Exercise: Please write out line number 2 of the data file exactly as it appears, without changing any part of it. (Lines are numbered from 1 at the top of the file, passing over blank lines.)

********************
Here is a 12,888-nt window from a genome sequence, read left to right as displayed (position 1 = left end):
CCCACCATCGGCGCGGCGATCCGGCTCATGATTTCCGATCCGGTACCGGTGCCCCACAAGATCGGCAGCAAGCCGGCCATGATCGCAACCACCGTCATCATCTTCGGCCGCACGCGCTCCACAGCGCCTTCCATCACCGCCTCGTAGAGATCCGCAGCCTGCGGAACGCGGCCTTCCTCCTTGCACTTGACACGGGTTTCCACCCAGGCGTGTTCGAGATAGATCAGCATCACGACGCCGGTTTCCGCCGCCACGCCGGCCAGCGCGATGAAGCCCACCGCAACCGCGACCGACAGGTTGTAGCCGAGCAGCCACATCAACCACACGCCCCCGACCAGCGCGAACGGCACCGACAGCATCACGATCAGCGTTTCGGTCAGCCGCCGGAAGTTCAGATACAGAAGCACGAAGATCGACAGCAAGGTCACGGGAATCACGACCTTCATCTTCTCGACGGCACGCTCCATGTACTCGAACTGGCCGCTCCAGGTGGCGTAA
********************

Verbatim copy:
CCCACCATCGGCGCGGCGATCCGGCTCATGATTTCCGATCCGGTACCGGTGCCCCACAAGATCGGCAGCAAGCCGGCCATGATCGCAACCACCGTCATCATCTTCGGCCGCACGCGCTCCACAGCGCCTTCCATCACCGCCTCGTAGAGATCCGCAGCCTGCGGAACGCGGCCTTCCTCCTTGCACTTGACACGGGTTTCCACCCAGGCGTGTTCGAGATAGATCAGCATCACGACGCCGGTTTCCGCCGCCACGCCGGCCAGCGCGATGAAGCCCACCGCAACCGCGACCGACAGGTTGTAGCCGAGCAGCCACATCAACCACACGCCCCCGACCAGCGCGAACGGCACCGACAGCATCACGATCAGCGTTTCGGTCAGCCGCCGGAAGTTCAGATACAGAAGCACGAAGATCGACAGCAAGGTCACGGGAATCACGACCTTCATCTTCTCGACGGCACGCTCCATGTACTCGAACTGGCCGCTCCAGGTGGCGTAA